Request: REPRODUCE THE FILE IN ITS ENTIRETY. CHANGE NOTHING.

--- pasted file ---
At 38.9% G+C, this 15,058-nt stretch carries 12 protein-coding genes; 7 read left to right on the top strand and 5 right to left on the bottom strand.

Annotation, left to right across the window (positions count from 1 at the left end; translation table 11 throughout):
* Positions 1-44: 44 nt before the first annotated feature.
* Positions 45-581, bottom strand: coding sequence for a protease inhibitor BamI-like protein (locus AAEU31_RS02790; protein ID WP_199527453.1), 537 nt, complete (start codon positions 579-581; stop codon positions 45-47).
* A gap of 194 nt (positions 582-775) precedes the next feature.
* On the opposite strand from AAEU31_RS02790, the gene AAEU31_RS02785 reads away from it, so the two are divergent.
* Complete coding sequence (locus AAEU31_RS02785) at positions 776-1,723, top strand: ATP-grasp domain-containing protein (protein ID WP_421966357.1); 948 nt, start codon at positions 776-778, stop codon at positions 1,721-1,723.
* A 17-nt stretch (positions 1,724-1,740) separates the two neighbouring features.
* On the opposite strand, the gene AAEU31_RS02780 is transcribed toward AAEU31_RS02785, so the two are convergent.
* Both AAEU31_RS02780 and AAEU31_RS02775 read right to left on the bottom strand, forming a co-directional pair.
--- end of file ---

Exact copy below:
At 38.9% G+C, this 15,058-nt stretch carries 12 protein-coding genes; 7 read left to right on the top strand and 5 right to left on the bottom strand.

Annotation, left to right across the window (positions count from 1 at the left end; translation table 11 throughout):
* Positions 1-44: 44 nt before the first annotated feature.
* Positions 45-581, bottom strand: coding sequence for a protease inhibitor BamI-like protein (locus AAEU31_RS02790; protein ID WP_199527453.1), 537 nt, complete (start codon positions 579-581; stop codon positions 45-47).
* A gap of 194 nt (positions 582-775) precedes the next feature.
* On the opposite strand from AAEU31_RS02790, the gene AAEU31_RS02785 reads away from it, so the two are divergent.
* Complete coding sequence (locus AAEU31_RS02785) at positions 776-1,723, top strand: ATP-grasp domain-containing protein (protein ID WP_421966357.1); 948 nt, start codon at positions 776-778, stop codon at positions 1,721-1,723.
* A 17-nt stretch (positions 1,724-1,740) separates the two neighbouring features.
* On the opposite strand, the gene AAEU31_RS02780 is transcribed toward AAEU31_RS02785, so the two are convergent.
* Both AAEU31_RS02780 and AAEU31_RS02775 read right to left on the bottom strand, forming a co-directional pair.